The Low-Sugar Swap: If you want to go dairy-free without loading up on sugar, Cruise recommends opting for unsweetened almond milk. Most brands contain fewer than 10 sugar calories per cup, others are completely sugar-free.
208 sugar calories per cup
It might not be sweet, but a cup of these good-for-you grains contains more insulin-spiking sugar than many candy bars. Why? A grain--even if it packs more protein and nutrients than its white counterparts--is still largely composed of carbohydrates. And, seriously, who ever eats just one cup of pasta?
Low-Sugar Swap: Straight from Japan, shirataki (pronounced: shee-rah-TAH-kee) noodles are a great way to eat the pasta meals you love without all the carbs, says Cruise. Made from tofu, the noodles are high in protein and low in carbs and sodium. Plus, with little flavor to call their own, they readily absorb whatever spices or sauces you pair with them. They're available in most supermarkets and health-food stores.
92 sugar calories
Sad fact: Even natural sugar--like that in your juicy, dripping pear--triggers the release of fat-trapping insulin, says Cruise. Mowed down in just a few bites, a single pear almost fulfills your daily limit of sugar calories.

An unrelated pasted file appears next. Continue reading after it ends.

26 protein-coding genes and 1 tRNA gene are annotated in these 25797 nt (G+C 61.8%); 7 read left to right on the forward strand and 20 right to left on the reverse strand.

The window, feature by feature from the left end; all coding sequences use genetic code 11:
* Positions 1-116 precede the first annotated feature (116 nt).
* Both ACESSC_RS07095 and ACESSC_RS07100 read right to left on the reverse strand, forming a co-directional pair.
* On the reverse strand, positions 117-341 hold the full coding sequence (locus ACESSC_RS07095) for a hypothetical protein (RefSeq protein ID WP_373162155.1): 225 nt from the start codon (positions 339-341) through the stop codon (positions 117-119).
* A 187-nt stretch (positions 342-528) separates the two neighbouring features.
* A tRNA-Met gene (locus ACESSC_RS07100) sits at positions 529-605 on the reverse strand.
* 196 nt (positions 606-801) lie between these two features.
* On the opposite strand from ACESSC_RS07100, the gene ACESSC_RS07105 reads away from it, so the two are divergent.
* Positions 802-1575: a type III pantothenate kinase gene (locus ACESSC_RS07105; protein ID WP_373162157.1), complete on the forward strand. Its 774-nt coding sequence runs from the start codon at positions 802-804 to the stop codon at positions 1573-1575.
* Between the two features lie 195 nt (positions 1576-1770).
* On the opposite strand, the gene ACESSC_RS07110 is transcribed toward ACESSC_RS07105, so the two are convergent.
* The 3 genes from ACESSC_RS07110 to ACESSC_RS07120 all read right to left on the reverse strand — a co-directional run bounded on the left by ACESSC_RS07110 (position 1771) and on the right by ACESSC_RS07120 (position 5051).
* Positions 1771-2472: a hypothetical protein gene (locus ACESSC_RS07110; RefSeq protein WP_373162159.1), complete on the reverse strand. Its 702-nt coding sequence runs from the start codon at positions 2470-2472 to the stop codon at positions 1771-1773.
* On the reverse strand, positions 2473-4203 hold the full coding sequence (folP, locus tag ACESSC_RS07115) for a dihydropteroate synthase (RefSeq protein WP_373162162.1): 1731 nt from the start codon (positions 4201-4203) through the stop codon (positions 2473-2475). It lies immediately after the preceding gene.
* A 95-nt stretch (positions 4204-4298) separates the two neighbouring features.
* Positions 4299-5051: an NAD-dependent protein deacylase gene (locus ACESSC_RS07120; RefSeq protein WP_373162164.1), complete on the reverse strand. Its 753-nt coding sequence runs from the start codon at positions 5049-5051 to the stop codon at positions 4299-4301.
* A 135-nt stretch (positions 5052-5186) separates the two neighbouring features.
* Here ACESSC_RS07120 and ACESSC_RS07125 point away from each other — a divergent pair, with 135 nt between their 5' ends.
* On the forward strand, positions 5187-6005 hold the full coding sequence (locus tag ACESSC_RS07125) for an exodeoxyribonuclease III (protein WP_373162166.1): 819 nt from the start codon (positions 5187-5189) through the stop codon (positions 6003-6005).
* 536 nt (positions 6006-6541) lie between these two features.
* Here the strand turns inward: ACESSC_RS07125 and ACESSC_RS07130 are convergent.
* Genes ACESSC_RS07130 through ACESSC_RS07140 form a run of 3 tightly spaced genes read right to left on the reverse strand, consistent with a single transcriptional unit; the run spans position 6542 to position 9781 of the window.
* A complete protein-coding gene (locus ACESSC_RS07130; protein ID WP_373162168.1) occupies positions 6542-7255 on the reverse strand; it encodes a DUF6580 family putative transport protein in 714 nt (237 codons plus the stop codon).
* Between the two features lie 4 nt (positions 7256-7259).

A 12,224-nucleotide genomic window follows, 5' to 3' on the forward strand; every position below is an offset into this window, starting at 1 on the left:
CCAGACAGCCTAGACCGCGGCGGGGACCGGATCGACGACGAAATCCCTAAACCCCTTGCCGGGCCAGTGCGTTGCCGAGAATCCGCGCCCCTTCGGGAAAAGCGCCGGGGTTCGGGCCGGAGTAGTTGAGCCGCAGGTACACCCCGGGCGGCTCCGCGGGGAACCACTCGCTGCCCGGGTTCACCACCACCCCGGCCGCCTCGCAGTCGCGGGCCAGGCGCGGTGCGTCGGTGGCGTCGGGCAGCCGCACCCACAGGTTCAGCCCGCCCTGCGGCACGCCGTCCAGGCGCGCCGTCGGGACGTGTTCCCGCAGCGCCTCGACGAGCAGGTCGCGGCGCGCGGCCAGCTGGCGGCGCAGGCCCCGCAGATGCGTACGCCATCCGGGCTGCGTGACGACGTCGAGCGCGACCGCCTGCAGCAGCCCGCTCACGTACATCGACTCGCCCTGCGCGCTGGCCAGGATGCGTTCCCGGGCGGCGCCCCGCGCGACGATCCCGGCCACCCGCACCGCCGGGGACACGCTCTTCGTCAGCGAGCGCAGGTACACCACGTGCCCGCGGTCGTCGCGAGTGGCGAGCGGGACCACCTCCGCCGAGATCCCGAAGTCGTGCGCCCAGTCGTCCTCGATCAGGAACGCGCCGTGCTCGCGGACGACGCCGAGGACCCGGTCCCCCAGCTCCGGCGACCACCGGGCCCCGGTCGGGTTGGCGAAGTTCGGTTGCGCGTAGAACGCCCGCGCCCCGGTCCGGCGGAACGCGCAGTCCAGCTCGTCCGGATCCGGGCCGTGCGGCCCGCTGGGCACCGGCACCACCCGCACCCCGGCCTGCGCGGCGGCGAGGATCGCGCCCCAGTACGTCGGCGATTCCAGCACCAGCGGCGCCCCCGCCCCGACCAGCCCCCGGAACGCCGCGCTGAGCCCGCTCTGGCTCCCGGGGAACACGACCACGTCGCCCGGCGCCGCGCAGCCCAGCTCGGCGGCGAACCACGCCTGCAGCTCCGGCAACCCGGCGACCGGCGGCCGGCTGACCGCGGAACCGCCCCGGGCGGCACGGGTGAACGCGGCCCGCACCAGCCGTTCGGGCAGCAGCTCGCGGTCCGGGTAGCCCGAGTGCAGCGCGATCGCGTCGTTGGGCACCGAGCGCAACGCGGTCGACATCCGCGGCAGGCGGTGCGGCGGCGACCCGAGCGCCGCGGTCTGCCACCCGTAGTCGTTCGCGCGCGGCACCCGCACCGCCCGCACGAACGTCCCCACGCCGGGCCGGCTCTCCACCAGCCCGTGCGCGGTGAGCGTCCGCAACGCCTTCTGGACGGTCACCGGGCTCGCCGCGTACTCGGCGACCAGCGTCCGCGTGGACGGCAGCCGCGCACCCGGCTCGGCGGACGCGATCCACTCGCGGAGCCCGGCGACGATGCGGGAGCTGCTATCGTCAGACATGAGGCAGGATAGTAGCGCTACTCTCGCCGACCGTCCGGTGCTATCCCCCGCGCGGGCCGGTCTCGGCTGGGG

Low-Sugar Swap: Equally sweet and sizeable, apricots contain a mere 16 sugar calories each, all with generous doses of vitamin C to keep your immune system in tip-top shape, says Cruise.
52 sugar calories per 6 oz
"People believe that fat makes you fat, but many fat-free options are full of sugar," Cruise says." Why? Food manufacturers commonly use sugar to make up for a lack of (good) flavor in low-fat foods.
Low-Sugar Swap: When it comes to yogurt, go Greek. Unlike old-school yogurt, Greek yogurt does not contain whey, the watery part of curdled milk that is high in sugars. Stick with plain (no syrupy fruits and flavorings added) varieties no matter what fat percentage you choose, he recommends. While full-fat versions can fill you up, not out, even low- and no-fat versions typically contain no added sugars or artificial sweeteners.
240 sugar calories per ¼ cup